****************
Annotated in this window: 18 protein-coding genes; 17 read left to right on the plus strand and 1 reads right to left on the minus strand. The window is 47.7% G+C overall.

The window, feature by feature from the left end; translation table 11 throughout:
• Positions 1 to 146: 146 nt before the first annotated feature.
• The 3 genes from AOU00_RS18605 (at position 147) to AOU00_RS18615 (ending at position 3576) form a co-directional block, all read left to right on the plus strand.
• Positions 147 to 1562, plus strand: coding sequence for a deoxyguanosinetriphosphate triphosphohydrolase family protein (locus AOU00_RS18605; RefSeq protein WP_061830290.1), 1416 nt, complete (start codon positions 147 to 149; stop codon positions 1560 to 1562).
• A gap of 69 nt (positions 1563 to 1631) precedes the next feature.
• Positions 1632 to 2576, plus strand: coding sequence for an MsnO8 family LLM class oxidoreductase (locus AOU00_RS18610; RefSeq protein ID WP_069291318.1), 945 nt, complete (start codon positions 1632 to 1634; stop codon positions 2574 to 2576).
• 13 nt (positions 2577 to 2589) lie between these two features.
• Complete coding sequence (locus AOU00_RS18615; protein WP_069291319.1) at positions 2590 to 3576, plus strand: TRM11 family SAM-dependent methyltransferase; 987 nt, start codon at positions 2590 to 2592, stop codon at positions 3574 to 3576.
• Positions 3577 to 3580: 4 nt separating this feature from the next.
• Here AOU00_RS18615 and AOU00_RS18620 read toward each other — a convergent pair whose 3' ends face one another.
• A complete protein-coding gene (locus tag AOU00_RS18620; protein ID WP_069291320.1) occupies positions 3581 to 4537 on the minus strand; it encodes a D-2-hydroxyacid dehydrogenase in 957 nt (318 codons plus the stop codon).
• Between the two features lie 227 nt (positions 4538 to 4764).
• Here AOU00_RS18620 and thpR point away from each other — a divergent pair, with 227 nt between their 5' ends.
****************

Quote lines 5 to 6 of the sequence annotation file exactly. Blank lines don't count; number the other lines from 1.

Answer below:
• Positions 147 to 1562, plus strand: coding sequence for a deoxyguanosinetriphosphate triphosphohydrolase family protein (locus AOU00_RS18605; RefSeq protein WP_061830290.1), 1416 nt, complete (start codon positions 147 to 149; stop codon positions 1560 to 1562).
• A gap of 69 nt (positions 1563 to 1631) precedes the next feature.